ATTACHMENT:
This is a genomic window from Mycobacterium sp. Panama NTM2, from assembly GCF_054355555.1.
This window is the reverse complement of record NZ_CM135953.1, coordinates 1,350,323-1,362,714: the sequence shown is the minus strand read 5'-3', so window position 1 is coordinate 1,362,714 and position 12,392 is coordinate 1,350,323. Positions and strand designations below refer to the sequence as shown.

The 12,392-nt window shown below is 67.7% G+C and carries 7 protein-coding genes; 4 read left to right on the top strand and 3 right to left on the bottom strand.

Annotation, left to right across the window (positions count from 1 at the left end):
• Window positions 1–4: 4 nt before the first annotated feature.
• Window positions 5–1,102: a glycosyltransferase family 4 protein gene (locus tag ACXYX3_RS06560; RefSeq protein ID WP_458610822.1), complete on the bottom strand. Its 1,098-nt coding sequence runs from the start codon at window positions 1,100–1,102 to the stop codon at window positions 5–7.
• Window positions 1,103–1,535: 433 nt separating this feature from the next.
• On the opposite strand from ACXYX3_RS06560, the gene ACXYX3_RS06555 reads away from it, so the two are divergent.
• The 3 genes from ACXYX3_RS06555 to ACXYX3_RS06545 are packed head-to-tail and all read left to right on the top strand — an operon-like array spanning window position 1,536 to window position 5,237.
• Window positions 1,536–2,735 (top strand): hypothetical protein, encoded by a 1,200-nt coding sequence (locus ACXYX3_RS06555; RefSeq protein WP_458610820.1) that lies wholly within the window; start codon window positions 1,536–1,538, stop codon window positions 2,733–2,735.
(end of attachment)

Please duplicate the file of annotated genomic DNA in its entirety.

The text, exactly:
This is a genomic window from Mycobacterium sp. Panama NTM2, from assembly GCF_054355555.1.
This window is the reverse complement of record NZ_CM135953.1, coordinates 1,350,323-1,362,714: the sequence shown is the minus strand read 5'-3', so window position 1 is coordinate 1,362,714 and position 12,392 is coordinate 1,350,323. Positions and strand designations below refer to the sequence as shown.

The 12,392-nt window shown below is 67.7% G+C and carries 7 protein-coding genes; 4 read left to right on the top strand and 3 right to left on the bottom strand.

Annotation, left to right across the window (positions count from 1 at the left end):
• Window positions 1–4: 4 nt before the first annotated feature.
• Window positions 5–1,102: a glycosyltransferase family 4 protein gene (locus tag ACXYX3_RS06560; RefSeq protein ID WP_458610822.1), complete on the bottom strand. Its 1,098-nt coding sequence runs from the start codon at window positions 1,100–1,102 to the stop codon at window positions 5–7.
• Window positions 1,103–1,535: 433 nt separating this feature from the next.
• On the opposite strand from ACXYX3_RS06560, the gene ACXYX3_RS06555 reads away from it, so the two are divergent.
• The 3 genes from ACXYX3_RS06555 to ACXYX3_RS06545 are packed head-to-tail and all read left to right on the top strand — an operon-like array spanning window position 1,536 to window position 5,237.
• Window positions 1,536–2,735 (top strand): hypothetical protein, encoded by a 1,200-nt coding sequence (locus ACXYX3_RS06555; RefSeq protein WP_458610820.1) that lies wholly within the window; start codon window positions 1,536–1,538, stop codon window positions 2,733–2,735.